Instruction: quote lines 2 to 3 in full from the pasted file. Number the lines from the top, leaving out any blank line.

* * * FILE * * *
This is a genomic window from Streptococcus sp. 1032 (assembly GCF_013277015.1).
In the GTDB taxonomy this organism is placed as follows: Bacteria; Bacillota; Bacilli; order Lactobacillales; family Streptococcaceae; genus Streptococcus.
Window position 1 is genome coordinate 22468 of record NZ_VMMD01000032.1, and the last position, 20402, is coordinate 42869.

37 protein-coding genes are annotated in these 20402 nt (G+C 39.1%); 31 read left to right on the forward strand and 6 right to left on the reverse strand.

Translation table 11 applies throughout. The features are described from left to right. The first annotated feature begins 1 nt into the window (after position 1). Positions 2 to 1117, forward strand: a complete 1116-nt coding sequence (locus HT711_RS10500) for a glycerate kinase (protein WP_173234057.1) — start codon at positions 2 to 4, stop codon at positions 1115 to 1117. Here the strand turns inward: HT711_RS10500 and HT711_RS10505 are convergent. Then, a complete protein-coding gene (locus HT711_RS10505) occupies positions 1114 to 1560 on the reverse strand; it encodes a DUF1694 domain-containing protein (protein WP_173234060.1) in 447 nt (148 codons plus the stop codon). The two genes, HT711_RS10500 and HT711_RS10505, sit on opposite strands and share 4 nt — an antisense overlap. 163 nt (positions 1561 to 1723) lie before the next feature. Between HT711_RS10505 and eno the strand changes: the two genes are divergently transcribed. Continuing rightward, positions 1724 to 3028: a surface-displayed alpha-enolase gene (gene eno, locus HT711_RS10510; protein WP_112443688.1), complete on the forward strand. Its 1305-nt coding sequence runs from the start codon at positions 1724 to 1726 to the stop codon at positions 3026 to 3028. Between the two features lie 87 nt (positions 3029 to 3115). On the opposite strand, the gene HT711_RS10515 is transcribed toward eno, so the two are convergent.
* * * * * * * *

In the GTDB taxonomy this organism is placed as follows: Bacteria; Bacillota; Bacilli; order Lactobacillales; family Streptococcaceae; genus Streptococcus.
Window position 1 is genome coordinate 22468 of record NZ_VMMD01000032.1, and the last position, 20402, is coordinate 42869.